The Electric Kool-Aid Acid Test (1968)
Kate Knibbs: My introduction to Tom Wolfe was The Electric Kool-Aid Acid Test, purchased at a Borders (RIP!) during my teenage Kerouac phase. It’s absolutely, positively the only book you should consider giving someone in the grips of their own Kerouac moment. Wolfe writes warmly about the frequently intoxicated, impossibly idealistic, hygiene-deficient counterculture, while also capturing its many, many follies. His fizzy, propulsive chronicle of Ken Kesey and his Merry Pranksters’ psychedelic-fueled bus journey is comic and true and generous in a way that few pieces of journalism about the hippie movement were before or after. The hippies never figured out a workable ideology, but at least they got a rollicking document of their giddy, brief efforts. I remember reading, after I’d finished, that Wolfe had remained in his signature white suit the whole time he’d been embedded with the Merry Pranksters, and I was struck by the idea that someone could truly understand and live among a community while maintaining a commitment to observing it from an emotional distance. Wolfe’s approach to The Electric Kool-Aid Acid Test cured me of admiration of the Neal Cassady crowd, while making it thrillingly clear that it was possible to capture the truth of a movement just by watching it closely.
“Radical Chic,” New York Magazine (1970)
Alyssa Bereznak: Tom Wolfe built a career on spotting cultural contradictions, and the concept of “Radical Chic”—as illustrated in his New York Magazine essay, which eventually became a book—may very well be his most memorable portrait of modern day status seekers. The story offers a fly-on-the-wall account of a party that the composer Leonard Bernstein threw in his East Side co-op for the Black Panthers and obsessively chronicles the laughable pains that a handful of extremely wealthy, liberal white artists and heirs go through to demonstrate their support and worship of radical black activists. In a way, it’s a documentation of the original awokening: examining the privileged class’s utter discomfort with their advantages and eagerness to demonstrate their enlightened point of view to people of color at the center of the artistic and political zeitgeist. Come for the astute, lasting cultural criticism, stay for the impressively vivid descriptions of Upper East Side makeup routines and hors d’oeuvres.
“The Birth of New Journalism,” New York Magazine (1972)
Katie Baker: “You can see the poor bastards floundering and gasping,” wrote Tom Wolfe, pitying an entire generation of writers. “They’re dying of thirst. They’re out of material. They start writing about funny things that happened around the house the other day, homey one-liners that the Better Half or the Avon lady got off, or some fascinating book or article that started them thinking, or else something they saw on the TV. Thank God for the TV! Without television shows to cannibalize, half of these people would be lost, utterly catatonic.” This was, somehow, not a description of 21st-century bloggers toiling away on the content farm. Wolfe wrote it in 1972, about local newspaper columnists, as part of a sprawling, two-part manifesto in New York magazine called “The Birth of the New Journalism” that explained Wolfe’s vivid, rambling reportorial style and cheerfully castigated novelists, editors, reporters, hacks, and dreamers alike.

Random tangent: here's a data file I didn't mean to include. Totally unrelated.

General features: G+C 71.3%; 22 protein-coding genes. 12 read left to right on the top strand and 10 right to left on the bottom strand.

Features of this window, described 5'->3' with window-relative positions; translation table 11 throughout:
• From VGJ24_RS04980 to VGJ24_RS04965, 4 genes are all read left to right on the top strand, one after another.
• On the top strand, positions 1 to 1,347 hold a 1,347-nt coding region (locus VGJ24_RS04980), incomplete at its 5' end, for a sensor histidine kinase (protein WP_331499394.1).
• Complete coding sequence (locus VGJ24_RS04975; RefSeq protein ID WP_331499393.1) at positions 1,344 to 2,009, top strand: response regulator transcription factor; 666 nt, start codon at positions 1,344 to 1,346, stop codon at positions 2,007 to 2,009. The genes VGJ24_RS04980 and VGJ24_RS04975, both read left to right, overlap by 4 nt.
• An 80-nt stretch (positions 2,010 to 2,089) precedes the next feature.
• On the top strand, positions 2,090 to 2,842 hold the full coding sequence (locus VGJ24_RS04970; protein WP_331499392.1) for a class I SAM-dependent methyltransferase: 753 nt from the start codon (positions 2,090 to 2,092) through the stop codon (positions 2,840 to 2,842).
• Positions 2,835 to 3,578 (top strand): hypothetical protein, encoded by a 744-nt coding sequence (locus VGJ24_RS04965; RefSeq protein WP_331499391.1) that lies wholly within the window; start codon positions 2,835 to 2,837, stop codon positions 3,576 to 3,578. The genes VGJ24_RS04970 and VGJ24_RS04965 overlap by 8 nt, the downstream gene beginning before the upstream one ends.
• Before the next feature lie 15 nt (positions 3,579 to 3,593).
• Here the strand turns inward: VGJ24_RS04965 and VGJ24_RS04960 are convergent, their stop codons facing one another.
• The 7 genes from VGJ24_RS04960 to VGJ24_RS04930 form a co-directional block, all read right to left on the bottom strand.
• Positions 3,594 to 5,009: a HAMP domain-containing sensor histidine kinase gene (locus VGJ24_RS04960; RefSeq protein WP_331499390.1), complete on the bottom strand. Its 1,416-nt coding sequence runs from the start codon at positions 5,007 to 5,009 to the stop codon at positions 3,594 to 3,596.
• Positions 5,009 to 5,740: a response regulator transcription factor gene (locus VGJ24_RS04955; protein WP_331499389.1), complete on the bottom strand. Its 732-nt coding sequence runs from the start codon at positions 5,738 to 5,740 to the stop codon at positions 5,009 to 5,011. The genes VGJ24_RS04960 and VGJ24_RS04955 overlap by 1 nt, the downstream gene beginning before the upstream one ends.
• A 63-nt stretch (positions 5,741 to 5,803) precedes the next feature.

Wolfe had long been bristling against the literary world’s status quo by the time he published the piece. In a 1965 roast of New Yorker editor William Shawn, Wolfe called the magazine’s comma-heavy house style a “whichy thicket” and rolled his eyes at the tyranny of the New Yorker’s famous fact-checkers. (“I always regarded it as kind of a job application,” deadpanned New Yorker senior editor Hendrik Hertzberg decades later when the piece resurfaced in a Wolfe book of essays. “After reading it, I thought Tom Wolfe plus the New Yorker checking department would be a fabulous combination.”) In a 1991 “Art of Fiction” Q&A with The Paris Review, Wolfe recalled of back when he got assigned to cover Latin America for The Washington Post, “Every time I tried to write about the veins popping out on the forehead of a Cuban revolutionary leader it was just stricken from the copy because all they wanted was, Defense Minister Raul Castro said yesterday that …”